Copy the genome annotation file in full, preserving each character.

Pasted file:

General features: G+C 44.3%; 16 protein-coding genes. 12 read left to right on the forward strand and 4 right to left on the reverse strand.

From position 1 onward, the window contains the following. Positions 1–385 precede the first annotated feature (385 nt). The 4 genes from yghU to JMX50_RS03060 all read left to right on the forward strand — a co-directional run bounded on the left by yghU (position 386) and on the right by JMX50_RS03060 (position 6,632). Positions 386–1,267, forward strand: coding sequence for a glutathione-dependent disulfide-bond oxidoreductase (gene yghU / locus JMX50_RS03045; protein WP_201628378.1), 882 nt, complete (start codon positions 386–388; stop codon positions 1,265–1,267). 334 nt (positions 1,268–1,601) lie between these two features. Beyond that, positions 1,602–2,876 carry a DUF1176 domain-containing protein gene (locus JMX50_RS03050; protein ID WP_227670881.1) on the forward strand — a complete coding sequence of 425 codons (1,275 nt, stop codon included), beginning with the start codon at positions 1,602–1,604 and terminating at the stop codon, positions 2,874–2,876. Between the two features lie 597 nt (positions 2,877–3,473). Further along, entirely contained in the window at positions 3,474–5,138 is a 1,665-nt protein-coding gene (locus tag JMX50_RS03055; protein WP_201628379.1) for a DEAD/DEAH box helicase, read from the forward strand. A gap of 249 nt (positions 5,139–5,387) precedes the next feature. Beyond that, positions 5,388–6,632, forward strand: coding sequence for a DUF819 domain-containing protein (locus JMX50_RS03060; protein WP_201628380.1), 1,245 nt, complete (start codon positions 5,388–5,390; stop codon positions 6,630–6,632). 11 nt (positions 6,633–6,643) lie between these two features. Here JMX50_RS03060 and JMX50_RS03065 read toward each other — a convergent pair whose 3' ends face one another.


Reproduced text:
General features: G+C 44.3%; 16 protein-coding genes. 12 read left to right on the forward strand and 4 right to left on the reverse strand.

From position 1 onward, the window contains the following. Positions 1–385 precede the first annotated feature (385 nt). The 4 genes from yghU to JMX50_RS03060 all read left to right on the forward strand — a co-directional run bounded on the left by yghU (position 386) and on the right by JMX50_RS03060 (position 6,632). Positions 386–1,267, forward strand: coding sequence for a glutathione-dependent disulfide-bond oxidoreductase (gene yghU / locus JMX50_RS03045; protein WP_201628378.1), 882 nt, complete (start codon positions 386–388; stop codon positions 1,265–1,267). 334 nt (positions 1,268–1,601) lie between these two features. Beyond that, positions 1,602–2,876 carry a DUF1176 domain-containing protein gene (locus JMX50_RS03050; protein ID WP_227670881.1) on the forward strand — a complete coding sequence of 425 codons (1,275 nt, stop codon included), beginning with the start codon at positions 1,602–1,604 and terminating at the stop codon, positions 2,874–2,876. Between the two features lie 597 nt (positions 2,877–3,473). Further along, entirely contained in the window at positions 3,474–5,138 is a 1,665-nt protein-coding gene (locus tag JMX50_RS03055; protein WP_201628379.1) for a DEAD/DEAH box helicase, read from the forward strand. A gap of 249 nt (positions 5,139–5,387) precedes the next feature. Beyond that, positions 5,388–6,632, forward strand: coding sequence for a DUF819 domain-containing protein (locus JMX50_RS03060; protein WP_201628380.1), 1,245 nt, complete (start codon positions 5,388–5,390; stop codon positions 6,630–6,632). 11 nt (positions 6,633–6,643) lie between these two features. Here JMX50_RS03060 and JMX50_RS03065 read toward each other — a convergent pair whose 3' ends face one another.